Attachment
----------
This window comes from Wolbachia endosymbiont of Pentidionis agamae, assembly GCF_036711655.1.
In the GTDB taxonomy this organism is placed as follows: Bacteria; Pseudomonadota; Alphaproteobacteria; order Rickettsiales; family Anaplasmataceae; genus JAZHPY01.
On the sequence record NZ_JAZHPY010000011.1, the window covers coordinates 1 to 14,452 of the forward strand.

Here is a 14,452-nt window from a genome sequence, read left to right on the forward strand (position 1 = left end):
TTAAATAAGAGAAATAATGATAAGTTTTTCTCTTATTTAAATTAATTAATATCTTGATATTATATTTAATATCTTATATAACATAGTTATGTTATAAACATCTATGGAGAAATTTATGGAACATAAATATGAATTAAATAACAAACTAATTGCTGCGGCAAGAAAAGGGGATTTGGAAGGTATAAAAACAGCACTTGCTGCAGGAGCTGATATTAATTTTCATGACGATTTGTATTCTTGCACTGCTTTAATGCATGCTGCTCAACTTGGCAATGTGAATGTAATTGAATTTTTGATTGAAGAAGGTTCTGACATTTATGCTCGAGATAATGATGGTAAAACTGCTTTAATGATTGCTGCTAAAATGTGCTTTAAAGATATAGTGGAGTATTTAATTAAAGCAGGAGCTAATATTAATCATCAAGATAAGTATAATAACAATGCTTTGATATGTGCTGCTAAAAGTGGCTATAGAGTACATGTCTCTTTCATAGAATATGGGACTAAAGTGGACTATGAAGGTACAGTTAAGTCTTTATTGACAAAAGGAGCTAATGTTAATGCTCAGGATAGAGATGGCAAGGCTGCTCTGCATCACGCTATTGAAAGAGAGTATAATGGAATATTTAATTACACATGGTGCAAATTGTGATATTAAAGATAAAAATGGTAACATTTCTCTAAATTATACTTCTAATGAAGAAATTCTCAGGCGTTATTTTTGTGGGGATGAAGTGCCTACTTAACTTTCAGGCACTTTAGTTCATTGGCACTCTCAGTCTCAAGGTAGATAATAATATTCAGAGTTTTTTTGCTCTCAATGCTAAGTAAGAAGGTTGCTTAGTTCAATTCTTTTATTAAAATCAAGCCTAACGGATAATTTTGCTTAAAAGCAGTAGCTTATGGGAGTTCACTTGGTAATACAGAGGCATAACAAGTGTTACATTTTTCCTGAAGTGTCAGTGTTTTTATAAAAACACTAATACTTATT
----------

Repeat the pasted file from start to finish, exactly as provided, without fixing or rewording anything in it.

This window comes from Wolbachia endosymbiont of Pentidionis agamae, assembly GCF_036711655.1.
In the GTDB taxonomy this organism is placed as follows: Bacteria; Pseudomonadota; Alphaproteobacteria; order Rickettsiales; family Anaplasmataceae; genus JAZHPY01.
On the sequence record NZ_JAZHPY010000011.1, the window covers coordinates 1 to 14,452 of the forward strand.

Here is a 14,452-nt window from a genome sequence, read left to right on the forward strand (position 1 = left end):
TTAAATAAGAGAAATAATGATAAGTTTTTCTCTTATTTAAATTAATTAATATCTTGATATTATATTTAATATCTTATATAACATAGTTATGTTATAAACATCTATGGAGAAATTTATGGAACATAAATATGAATTAAATAACAAACTAATTGCTGCGGCAAGAAAAGGGGATTTGGAAGGTATAAAAACAGCACTTGCTGCAGGAGCTGATATTAATTTTCATGACGATTTGTATTCTTGCACTGCTTTAATGCATGCTGCTCAACTTGGCAATGTGAATGTAATTGAATTTTTGATTGAAGAAGGTTCTGACATTTATGCTCGAGATAATGATGGTAAAACTGCTTTAATGATTGCTGCTAAAATGTGCTTTAAAGATATAGTGGAGTATTTAATTAAAGCAGGAGCTAATATTAATCATCAAGATAAGTATAATAACAATGCTTTGATATGTGCTGCTAAAAGTGGCTATAGAGTACATGTCTCTTTCATAGAATATGGGACTAAAGTGGACTATGAAGGTACAGTTAAGTCTTTATTGACAAAAGGAGCTAATGTTAATGCTCAGGATAGAGATGGCAAGGCTGCTCTGCATCACGCTATTGAAAGAGAGTATAATGGAATATTTAATTACACATGGTGCAAATTGTGATATTAAAGATAAAAATGGTAACATTTCTCTAAATTATACTTCTAATGAAGAAATTCTCAGGCGTTATTTTTGTGGGGATGAAGTGCCTACTTAACTTTCAGGCACTTTAGTTCATTGGCACTCTCAGTCTCAAGGTAGATAATAATATTCAGAGTTTTTTTGCTCTCAATGCTAAGTAAGAAGGTTGCTTAGTTCAATTCTTTTATTAAAATCAAGCCTAACGGATAATTTTGCTTAAAAGCAGTAGCTTATGGGAGTTCACTTGGTAATACAGAGGCATAACAAGTGTTACATTTTTCCTGAAGTGTCAGTGTTTTTATAAAAACACTAATACTTATT